Postoperative nausea and vomiting (PONV) continues to be a common complication of surgery. It is a limiting factor in the early discharge of ambulatory surgery patients and is a leading cause of unanticipated hospital admission (1,2). PONV can lead to increased recovery room time, expanded nursing care, and potential hospital admission—all factors that may increase total health care costs. Equally important are the high levels of patient discomfort and dissatisfaction associated with PONV. Patients report that avoidance of PONV is of greater concern than avoidance of postoperative pain (3) and are willing to spend up to US$100 out of pocket for an effective antiemetic (4), yet more than a quarter of patients continue to experience PONV within 24 h of surgery (5,6). Among high-risk patients, the incidence of PONV can be as frequent as 70% to 80%(7). Published evidence suggests that universal PONV prophylaxis is not cost-effective. Although some advocate prophylactic antiemetic therapy for high-risk patients and rescue antiemetic treatment for episodes of PONV, the optimal approach to PONV management remains unclear to many clinicians. Guidelines for prevention and treatment of PONV based on data from systematic reviews of randomized trials have been published (8,9). However, these guidelines did not consider evidence from sources other than systematic reviews. Evidence from single studies or data from logistic regression (aiming to identify risk factors for PONV) were not included. These guidelines also need to be updated with new evidence on the control of PONV.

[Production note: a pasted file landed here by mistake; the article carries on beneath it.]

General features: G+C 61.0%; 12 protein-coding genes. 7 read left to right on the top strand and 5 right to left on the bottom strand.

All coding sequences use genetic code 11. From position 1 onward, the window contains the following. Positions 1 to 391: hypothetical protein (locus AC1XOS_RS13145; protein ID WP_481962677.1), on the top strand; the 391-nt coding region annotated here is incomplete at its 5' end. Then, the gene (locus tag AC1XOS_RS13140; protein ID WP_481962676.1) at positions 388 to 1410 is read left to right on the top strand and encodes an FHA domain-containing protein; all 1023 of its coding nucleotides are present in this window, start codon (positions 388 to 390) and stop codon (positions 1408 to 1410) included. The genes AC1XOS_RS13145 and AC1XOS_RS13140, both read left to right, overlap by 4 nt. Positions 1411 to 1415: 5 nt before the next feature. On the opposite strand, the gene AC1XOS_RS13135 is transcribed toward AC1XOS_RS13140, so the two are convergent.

Establishment of Expert Guidelines